Tuesday, June 28, 2016

K Frames and NICS checks and Transfers, Oh MY!

Well, the latest addition to the GunGeeks stable is a S&W K-17 .22LR double action revolver. While it is not a K-22 Combat Masterpiece, it will do as a very nice addition to the collection. It goes well with my K-19 .357 Magnum.
After a few rounds to sight it in, I shot a target that I'll scan at some other date. 30 rnds at 25 yds off of a bag on the bench. Less than 1" vertical with an interesting horizontal spread that is all me. Gun shoots tight and when I found it, based on the underside of the top strap where the cylinder gap is, it could not have had more than a box shot through it. Did I mention it was in the used counter at a decently discounted price? A new set of Jerry Miculek grips for the K-17 are inbound as it needs to match the K-19.

And now for the rant in Gun Geek Rants. Why in the hell could I not carry it out of the shop after I bought it? For a moment, let's ignore that I have a Texas LTC Instructors rating and have to get FBI fingerprint based background checks every other year and that the Texas LTC qualifies to wave the NICS check when purchasing a firearm.

John Q Public (Citizen of the Great State of Texas) walks into a gun store in Bugscuffle Texas and finds a gun that he likes. He informs the countermonkey of this and they agree on a price which he pays. He fills out an ATF Form 4473 and the countermonkey goes to his phone and calls the NICS hotline and gets an approval for the sale. John Q. walks out the door, proudly carrying his newly purchased firearm. At the same time, his cousin, John P. Public Jr. (Citizen of Big Sky Country) walks into a gun store in Podunk Montana. Sees the same gun model and genetics being what they are goes "OOOooooooOOOooooo." The local countermonkey negotiates a price with John P. and after some haggling, they come to terms. John P. fills out a 4473 of his own, Podunk countermonkey calls NICS and gets a proceed message and John P. walks out the door with his new purchase. Then proceeds to call his cousin to brag about his new gun. With me so far? Here's where it gets difficult. Now, if John Q. is on vacation visiting his cousin John P. and walks into the Podunk GunWerks with his cousin and sees a gun he likes he can most certainly buy it. BUT, he doesn't fill out a 4473, the local countermonkey doesn't call THE EXACT SAME NICS HOTLINE THAT THE TEXAS COUNTERMONKEY DOES AND GET THE EXACT SAME PROCEED, and he doesn't get to take the gun with him. Instead, John Q. pays not only for the gun, but also shipping and gives the Podunk gun store contact information for his local gun store back in Bugscuffle, Texas. The Podunk, MT Gun Store then confirms the validity of the Bugscuffle, TX gun stores FFL and then packs up the gun that John Q. just paid for and ships it to the dealer in Bugscuffle, TX. Now, when John Q. has finished his vacation, he wanders into his local FFL there in Bugscuffle, TX and sees his new gun again, this time with his name already on the package with a  PAID sticker on it. He then fills out an ATF 4473 and the countermonkey there in Bugscuffle, TX CALLS THE SAME DAMN NICS HOTLINE THAT THE DEALER IN PODUNK, MT WOULD HAVE CALLED AND GETS THE SAME PROCEED RESPONSE. John Q. then pays his local store there in Bugscuffle for their trouble (transfer fee) and walks out the door with his new gun. That he purchased over a week ago. In another state.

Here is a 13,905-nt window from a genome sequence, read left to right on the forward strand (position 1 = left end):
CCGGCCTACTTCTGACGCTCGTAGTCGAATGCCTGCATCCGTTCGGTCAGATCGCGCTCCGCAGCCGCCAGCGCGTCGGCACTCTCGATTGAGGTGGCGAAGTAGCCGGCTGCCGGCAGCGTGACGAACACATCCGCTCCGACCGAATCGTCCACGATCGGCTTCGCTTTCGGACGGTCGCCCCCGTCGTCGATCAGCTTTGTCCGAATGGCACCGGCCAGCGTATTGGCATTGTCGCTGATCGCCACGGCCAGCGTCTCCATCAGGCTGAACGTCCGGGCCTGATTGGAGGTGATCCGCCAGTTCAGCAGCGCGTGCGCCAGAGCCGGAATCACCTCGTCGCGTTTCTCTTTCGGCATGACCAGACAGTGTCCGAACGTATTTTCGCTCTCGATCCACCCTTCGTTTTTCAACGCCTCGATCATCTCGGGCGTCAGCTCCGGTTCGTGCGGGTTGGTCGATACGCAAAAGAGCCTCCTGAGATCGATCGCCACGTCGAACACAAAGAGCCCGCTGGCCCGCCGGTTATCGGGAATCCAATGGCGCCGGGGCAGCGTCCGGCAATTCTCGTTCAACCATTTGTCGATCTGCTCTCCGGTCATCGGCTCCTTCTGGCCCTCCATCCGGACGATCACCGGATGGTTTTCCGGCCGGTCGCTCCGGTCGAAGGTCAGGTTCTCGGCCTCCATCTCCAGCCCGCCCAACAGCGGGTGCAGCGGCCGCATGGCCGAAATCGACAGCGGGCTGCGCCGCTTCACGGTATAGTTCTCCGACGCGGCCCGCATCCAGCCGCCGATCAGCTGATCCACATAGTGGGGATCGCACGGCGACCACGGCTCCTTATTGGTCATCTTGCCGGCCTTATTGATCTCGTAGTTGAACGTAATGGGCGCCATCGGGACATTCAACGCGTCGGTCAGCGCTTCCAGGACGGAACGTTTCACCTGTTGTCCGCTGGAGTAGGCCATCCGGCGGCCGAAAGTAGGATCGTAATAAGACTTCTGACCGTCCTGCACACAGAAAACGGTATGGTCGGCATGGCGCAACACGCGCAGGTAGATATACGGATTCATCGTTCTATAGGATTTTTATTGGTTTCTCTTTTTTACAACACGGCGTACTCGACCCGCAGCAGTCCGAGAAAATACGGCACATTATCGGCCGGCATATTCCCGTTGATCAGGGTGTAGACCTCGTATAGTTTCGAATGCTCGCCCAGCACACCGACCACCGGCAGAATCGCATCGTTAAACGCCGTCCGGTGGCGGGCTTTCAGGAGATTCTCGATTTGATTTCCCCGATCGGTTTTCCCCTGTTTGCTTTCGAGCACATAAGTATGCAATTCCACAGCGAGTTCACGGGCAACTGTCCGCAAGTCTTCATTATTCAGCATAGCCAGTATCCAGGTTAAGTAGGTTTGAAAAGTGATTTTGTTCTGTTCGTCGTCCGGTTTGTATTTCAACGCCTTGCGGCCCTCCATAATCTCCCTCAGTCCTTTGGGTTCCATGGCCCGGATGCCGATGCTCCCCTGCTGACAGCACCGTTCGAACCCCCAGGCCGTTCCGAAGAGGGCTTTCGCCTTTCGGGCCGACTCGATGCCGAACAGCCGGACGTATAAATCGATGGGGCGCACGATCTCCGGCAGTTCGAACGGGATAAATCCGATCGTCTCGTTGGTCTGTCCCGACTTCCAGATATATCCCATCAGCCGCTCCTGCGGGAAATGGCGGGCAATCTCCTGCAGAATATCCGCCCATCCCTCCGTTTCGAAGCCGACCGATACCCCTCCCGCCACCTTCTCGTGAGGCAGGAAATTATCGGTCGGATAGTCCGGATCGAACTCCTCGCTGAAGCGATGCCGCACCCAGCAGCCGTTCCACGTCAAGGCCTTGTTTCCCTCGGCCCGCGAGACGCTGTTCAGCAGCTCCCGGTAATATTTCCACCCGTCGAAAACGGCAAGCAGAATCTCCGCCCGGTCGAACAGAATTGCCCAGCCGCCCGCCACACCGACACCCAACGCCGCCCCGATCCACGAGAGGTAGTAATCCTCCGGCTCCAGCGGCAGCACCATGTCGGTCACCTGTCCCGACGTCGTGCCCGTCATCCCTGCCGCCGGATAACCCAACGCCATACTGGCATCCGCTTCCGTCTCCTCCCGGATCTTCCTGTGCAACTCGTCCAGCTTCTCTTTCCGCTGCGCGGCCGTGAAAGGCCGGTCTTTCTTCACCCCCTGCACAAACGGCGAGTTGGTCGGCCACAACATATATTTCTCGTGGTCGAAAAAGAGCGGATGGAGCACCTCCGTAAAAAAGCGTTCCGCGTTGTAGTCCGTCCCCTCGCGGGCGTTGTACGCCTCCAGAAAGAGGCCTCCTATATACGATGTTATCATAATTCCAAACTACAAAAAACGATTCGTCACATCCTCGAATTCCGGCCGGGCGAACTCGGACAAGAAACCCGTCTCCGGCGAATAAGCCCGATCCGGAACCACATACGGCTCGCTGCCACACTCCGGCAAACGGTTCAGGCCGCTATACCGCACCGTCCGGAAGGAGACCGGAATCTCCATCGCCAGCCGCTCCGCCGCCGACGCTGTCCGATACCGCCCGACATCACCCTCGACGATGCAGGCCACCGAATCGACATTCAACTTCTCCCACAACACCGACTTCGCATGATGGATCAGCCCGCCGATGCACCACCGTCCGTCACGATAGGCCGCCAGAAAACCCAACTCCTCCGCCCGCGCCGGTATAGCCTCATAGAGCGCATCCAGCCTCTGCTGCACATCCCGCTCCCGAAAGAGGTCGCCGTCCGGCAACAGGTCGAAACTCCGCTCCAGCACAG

So answer me this, with the current reporting requirements and check requirements that everyone goes through the same 4473 and NICS check from the same FBI office no matter where they are, Why the hell does the transfer have to happen by common carrier to the other state and other local FFL before John Q can get his new gun? There is no local notification of the Sheriff of Bugscuffle County Texas just as there is no local notification of the Sheriff of Podunk County Montana. Only difference is that the paper 4473 with John Q.'s name and the Serial Number of the gun are located in the back room of the FFL in Bugscuffle and not in the cellar of the FFL in Podunk. If the gun is stolen of used in a crime and some LOE does a trace on it, the manufacturer, the distributor get trace requests that send them to the FFL in MT and they get an answer. Or now, the FFL in MT responds with the information on the FFL in TX who then gets a trace request and digs up the file and responds with the information. There is no difference except the soil on which the buyer is standing.

2 comments:

  1. I'm an FFL in Tennessee, and I can tell you how we do things here, and how the system is intended to function.

    FedGov cannot IMPOSE it's will without providing the means to carry out its desires. So if FedGov wants the States to do background checks, it must provide the system to do so. Background checks are the imposed on the States, much like the maintenance of the Federal Interstate Highways are. And like the highways, FedGov provides funds for States to be able to afford the maintenance.

    So the NICS is the bare minimum. In TN, we have TICS (TN Instant Check System) that blends the NICS data with State Family Court, Domestic Violence, and DUI records to determine if the buyer is prohibited.

    ReplyDelete
  2. Wow, that seems like such a hassle. I can't believe he can't just take the gun with him. This just goes to show that more government regulation imposes and inconveniences the daily lives of Americans.

    ReplyDelete